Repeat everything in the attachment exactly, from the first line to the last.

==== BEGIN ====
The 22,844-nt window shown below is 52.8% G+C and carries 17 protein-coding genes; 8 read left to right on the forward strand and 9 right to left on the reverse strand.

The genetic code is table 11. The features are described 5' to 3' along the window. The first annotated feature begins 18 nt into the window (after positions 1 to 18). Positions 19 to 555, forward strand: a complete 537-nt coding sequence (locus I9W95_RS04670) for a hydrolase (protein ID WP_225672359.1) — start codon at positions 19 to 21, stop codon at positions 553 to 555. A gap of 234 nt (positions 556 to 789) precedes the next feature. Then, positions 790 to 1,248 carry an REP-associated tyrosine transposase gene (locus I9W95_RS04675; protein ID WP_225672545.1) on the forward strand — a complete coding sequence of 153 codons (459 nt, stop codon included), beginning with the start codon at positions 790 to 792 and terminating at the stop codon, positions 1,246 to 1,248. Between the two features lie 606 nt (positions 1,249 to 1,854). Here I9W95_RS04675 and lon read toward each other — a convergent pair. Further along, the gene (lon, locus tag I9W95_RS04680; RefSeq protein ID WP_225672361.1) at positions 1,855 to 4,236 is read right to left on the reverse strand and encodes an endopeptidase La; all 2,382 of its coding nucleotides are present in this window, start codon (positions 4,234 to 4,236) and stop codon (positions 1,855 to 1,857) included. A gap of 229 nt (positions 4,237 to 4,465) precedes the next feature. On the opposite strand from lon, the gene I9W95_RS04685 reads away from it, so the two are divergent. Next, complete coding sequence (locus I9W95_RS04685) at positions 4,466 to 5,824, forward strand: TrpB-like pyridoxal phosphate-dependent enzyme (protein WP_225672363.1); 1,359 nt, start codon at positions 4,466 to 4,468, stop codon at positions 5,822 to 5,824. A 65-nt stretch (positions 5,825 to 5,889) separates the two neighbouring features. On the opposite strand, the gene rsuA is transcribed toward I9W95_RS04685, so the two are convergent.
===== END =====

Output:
The 22,844-nt window shown below is 52.8% G+C and carries 17 protein-coding genes; 8 read left to right on the forward strand and 9 right to left on the reverse strand.

The genetic code is table 11. The features are described 5' to 3' along the window. The first annotated feature begins 18 nt into the window (after positions 1 to 18). Positions 19 to 555, forward strand: a complete 537-nt coding sequence (locus I9W95_RS04670) for a hydrolase (protein ID WP_225672359.1) — start codon at positions 19 to 21, stop codon at positions 553 to 555. A gap of 234 nt (positions 556 to 789) precedes the next feature. Then, positions 790 to 1,248 carry an REP-associated tyrosine transposase gene (locus I9W95_RS04675; protein ID WP_225672545.1) on the forward strand — a complete coding sequence of 153 codons (459 nt, stop codon included), beginning with the start codon at positions 790 to 792 and terminating at the stop codon, positions 1,246 to 1,248. Between the two features lie 606 nt (positions 1,249 to 1,854). Here I9W95_RS04675 and lon read toward each other — a convergent pair. Further along, the gene (lon, locus tag I9W95_RS04680; RefSeq protein ID WP_225672361.1) at positions 1,855 to 4,236 is read right to left on the reverse strand and encodes an endopeptidase La; all 2,382 of its coding nucleotides are present in this window, start codon (positions 4,234 to 4,236) and stop codon (positions 1,855 to 1,857) included. A gap of 229 nt (positions 4,237 to 4,465) precedes the next feature. On the opposite strand from lon, the gene I9W95_RS04685 reads away from it, so the two are divergent. Next, complete coding sequence (locus I9W95_RS04685) at positions 4,466 to 5,824, forward strand: TrpB-like pyridoxal phosphate-dependent enzyme (protein WP_225672363.1); 1,359 nt, start codon at positions 4,466 to 4,468, stop codon at positions 5,822 to 5,824. A 65-nt stretch (positions 5,825 to 5,889) separates the two neighbouring features. On the opposite strand, the gene rsuA is transcribed toward I9W95_RS04685, so the two are convergent.